Drug war catharsis in the US capital

Flyer for Catharsis on the Mall

An interactive art installation, dedicated to the victims of the drug war, will be burned in Washington D.C. on Saturday. Prior to burning, the sculpture – Temple of Essence – will be placed on the National Mall, during a 48-hour vigil entitled Catharsis on the Mall: A Vigil for Healing the Drug War.

Event organiser, Robert Haferd, describes the vigil as “the first of its kind on the National Mall”, and emphasises that this will be a peaceful event that has been approved by local authorities. “Through art and peaceful expression”, Haferd explains, “we are demonstrating the transition to a more compassionate society”.

The location of this event is deeply poignant, as it is from Washington D.C. that the US government launched its repressive prohibitionist drug laws. It has been almost 45 years since President Richard Nixon stood at Capitol Hill, declaring the initiation of the “War on Drugs”.

The consequences of this war have been profound and ubiquitous – and the artists behind Catharsis on the Mall hope that their event will be too. Michael Verdon, one of the project’s artists, outlines his intention: “As the temple burns, we will turn our individual experiences into a collective memory and heal as a community.”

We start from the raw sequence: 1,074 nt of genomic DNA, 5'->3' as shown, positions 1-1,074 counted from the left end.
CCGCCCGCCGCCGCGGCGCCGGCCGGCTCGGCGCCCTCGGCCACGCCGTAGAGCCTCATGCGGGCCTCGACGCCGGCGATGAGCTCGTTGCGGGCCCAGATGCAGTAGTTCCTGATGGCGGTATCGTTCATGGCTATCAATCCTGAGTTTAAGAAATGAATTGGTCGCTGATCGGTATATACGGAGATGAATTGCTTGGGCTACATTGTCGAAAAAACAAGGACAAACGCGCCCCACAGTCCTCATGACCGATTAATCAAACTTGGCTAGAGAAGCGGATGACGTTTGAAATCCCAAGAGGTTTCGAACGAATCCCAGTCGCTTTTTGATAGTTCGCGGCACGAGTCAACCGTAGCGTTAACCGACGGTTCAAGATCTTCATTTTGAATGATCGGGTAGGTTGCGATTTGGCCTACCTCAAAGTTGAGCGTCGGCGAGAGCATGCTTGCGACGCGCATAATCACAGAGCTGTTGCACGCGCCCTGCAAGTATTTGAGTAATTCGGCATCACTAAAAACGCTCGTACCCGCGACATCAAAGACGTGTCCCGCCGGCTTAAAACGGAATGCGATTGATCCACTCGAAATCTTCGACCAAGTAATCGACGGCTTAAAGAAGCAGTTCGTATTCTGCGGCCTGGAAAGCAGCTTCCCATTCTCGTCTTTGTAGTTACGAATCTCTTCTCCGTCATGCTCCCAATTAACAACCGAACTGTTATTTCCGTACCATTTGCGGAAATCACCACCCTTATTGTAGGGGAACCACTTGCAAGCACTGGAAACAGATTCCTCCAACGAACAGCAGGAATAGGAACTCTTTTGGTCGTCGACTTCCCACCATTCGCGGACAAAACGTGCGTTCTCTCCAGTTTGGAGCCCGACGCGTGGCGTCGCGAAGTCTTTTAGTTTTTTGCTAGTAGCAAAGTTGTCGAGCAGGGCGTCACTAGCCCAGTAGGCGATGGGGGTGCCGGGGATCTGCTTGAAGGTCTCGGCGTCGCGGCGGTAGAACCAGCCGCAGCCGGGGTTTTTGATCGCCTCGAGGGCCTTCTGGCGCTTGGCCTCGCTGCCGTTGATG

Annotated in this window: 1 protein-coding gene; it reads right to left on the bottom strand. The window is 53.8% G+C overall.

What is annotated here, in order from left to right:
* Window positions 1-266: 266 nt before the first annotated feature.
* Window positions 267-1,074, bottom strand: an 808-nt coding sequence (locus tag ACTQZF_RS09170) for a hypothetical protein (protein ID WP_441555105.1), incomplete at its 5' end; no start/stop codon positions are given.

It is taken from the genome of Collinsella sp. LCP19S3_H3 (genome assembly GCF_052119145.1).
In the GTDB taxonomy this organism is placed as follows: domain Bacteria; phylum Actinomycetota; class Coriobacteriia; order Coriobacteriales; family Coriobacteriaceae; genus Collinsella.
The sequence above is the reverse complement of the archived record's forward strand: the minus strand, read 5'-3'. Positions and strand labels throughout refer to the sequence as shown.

The event will offer artistic inspiration and intellectual stimulation for attendees. Music, dance, and exhibits will be featured, and the public will be encouraged to share stories of their experiences during open mic sessions. Speeches will be delivered by drug policy experts, as well as by individuals who have been personally affected by prohibitionist policies.

Anthony Papa’s self-portrait, ’15 to Life’

Among the speakers is Ifetayo Harvey, Executive Assistant at the Multidisciplinary Association for Psychedelic Studies (MAPS), who fell victim to the War on Drugs as a child – when her father was deported for a first-time drug offense. Harvey will be joined by the Drug Policy Alliance’s media relations manager, Anthony Papa. Papa spent twelve years in prison after a first-time drug offense, and became an esteemed artist during his incarceration, producing powerful paintings that depicted the harshness of prison life.

As the tide begins to turn in domestic and international drug policy, this event offers an opportunity for people to reflect upon the historic harms of the drug war, as well as to look forward positively about future reform. Natalie Lyla Ginsberg, event organiser and Policy and Advocacy Manager at MAPS, describes Catharsis on the Mall as a “time to come together to celebrate and heal”, as we transition “from the traumatic war on drugs, to policies grounded in public health and human rights”.

Authors

Related posts

Top